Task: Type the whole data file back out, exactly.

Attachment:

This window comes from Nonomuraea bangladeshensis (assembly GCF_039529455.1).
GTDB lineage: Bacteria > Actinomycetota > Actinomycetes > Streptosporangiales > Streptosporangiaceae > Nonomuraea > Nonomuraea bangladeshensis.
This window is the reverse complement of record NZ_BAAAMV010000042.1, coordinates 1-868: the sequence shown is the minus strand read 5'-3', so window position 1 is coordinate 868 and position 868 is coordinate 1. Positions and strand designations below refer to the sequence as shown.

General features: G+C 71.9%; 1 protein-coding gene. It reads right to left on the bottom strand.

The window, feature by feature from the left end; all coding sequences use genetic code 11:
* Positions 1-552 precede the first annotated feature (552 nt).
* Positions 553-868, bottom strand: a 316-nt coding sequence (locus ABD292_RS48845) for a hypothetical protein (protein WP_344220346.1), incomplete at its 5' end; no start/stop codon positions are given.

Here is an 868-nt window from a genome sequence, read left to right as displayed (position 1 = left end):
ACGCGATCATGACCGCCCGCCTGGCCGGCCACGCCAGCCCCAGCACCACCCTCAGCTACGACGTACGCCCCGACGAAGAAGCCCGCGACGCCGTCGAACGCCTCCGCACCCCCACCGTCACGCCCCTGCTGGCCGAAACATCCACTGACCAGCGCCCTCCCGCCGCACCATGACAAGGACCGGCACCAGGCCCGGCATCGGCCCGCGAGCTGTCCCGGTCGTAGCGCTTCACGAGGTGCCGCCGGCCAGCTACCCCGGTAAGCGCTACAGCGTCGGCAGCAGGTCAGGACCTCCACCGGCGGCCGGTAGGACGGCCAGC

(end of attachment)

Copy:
This window comes from Nonomuraea bangladeshensis (assembly GCF_039529455.1).
GTDB lineage: Bacteria > Actinomycetota > Actinomycetes > Streptosporangiales > Streptosporangiaceae > Nonomuraea > Nonomuraea bangladeshensis.
This window is the reverse complement of record NZ_BAAAMV010000042.1, coordinates 1-868: the sequence shown is the minus strand read 5'-3', so window position 1 is coordinate 868 and position 868 is coordinate 1. Positions and strand designations below refer to the sequence as shown.

General features: G+C 71.9%; 1 protein-coding gene. It reads right to left on the bottom strand.

The window, feature by feature from the left end; all coding sequences use genetic code 11:
* Positions 1-552 precede the first annotated feature (552 nt).
* Positions 553-868, bottom strand: a 316-nt coding sequence (locus ABD292_RS48845) for a hypothetical protein (protein WP_344220346.1), incomplete at its 5' end; no start/stop codon positions are given.

Here is an 868-nt window from a genome sequence, read left to right as displayed (position 1 = left end):
ACGCGATCATGACCGCCCGCCTGGCCGGCCACGCCAGCCCCAGCACCACCCTCAGCTACGACGTACGCCCCGACGAAGAAGCCCGCGACGCCGTCGAACGCCTCCGCACCCCCACCGTCACGCCCCTGCTGGCCGAAACATCCACTGACCAGCGCCCTCCCGCCGCACCATGACAAGGACCGGCACCAGGCCCGGCATCGGCCCGCGAGCTGTCCCGGTCGTAGCGCTTCACGAGGTGCCGCCGGCCAGCTACCCCGGTAAGCGCTACAGCGTCGGCAGCAGGTCAGGACCTCCACCGGCGGCCGGTAGGACGGCCAGC